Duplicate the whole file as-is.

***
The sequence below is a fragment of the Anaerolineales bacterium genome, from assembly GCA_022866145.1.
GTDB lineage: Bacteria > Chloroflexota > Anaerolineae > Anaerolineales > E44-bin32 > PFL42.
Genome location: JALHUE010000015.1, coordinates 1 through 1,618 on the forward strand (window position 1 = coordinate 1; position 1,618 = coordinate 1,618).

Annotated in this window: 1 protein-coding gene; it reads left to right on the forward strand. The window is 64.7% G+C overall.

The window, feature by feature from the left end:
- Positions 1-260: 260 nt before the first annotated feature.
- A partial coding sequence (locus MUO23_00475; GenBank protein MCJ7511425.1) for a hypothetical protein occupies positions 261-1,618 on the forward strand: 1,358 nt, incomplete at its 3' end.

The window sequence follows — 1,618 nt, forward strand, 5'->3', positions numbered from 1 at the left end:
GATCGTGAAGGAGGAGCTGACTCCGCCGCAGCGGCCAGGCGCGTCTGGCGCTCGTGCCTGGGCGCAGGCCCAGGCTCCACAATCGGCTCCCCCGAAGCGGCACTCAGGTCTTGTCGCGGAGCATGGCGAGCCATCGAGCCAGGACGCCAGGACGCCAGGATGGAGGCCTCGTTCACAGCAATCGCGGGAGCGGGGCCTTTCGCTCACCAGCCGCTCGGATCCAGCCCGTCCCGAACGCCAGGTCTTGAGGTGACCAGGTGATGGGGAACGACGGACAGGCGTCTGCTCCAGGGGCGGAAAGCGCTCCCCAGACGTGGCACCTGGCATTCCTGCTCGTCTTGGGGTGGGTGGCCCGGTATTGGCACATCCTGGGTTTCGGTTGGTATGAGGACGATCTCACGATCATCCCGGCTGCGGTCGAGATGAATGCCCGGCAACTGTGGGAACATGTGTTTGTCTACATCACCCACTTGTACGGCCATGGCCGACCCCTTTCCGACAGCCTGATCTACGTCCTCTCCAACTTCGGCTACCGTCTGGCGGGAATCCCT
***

The sequence below is a fragment of the Anaerolineales bacterium genome, from assembly GCA_022866145.1.
GTDB lineage: Bacteria > Chloroflexota > Anaerolineae > Anaerolineales > E44-bin32 > PFL42.
Genome location: JALHUE010000015.1, coordinates 1 through 1,618 on the forward strand (window position 1 = coordinate 1; position 1,618 = coordinate 1,618).

Annotated in this window: 1 protein-coding gene; it reads left to right on the forward strand. The window is 64.7% G+C overall.

The window, feature by feature from the left end:
- Positions 1-260: 260 nt before the first annotated feature.
- A partial coding sequence (locus MUO23_00475; GenBank protein MCJ7511425.1) for a hypothetical protein occupies positions 261-1,618 on the forward strand: 1,358 nt, incomplete at its 3' end.

The window sequence follows — 1,618 nt, forward strand, 5'->3', positions numbered from 1 at the left end:
GATCGTGAAGGAGGAGCTGACTCCGCCGCAGCGGCCAGGCGCGTCTGGCGCTCGTGCCTGGGCGCAGGCCCAGGCTCCACAATCGGCTCCCCCGAAGCGGCACTCAGGTCTTGTCGCGGAGCATGGCGAGCCATCGAGCCAGGACGCCAGGACGCCAGGATGGAGGCCTCGTTCACAGCAATCGCGGGAGCGGGGCCTTTCGCTCACCAGCCGCTCGGATCCAGCCCGTCCCGAACGCCAGGTCTTGAGGTGACCAGGTGATGGGGAACGACGGACAGGCGTCTGCTCCAGGGGCGGAAAGCGCTCCCCAGACGTGGCACCTGGCATTCCTGCTCGTCTTGGGGTGGGTGGCCCGGTATTGGCACATCCTGGGTTTCGGTTGGTATGAGGACGATCTCACGATCATCCCGGCTGCGGTCGAGATGAATGCCCGGCAACTGTGGGAACATGTGTTTGTCTACATCACCCACTTGTACGGCCATGGCCGACCCCTTTCCGACAGCCTGATCTACGTCCTCTCCAACTTCGGCTACCGTCTGGCGGGAATCCCT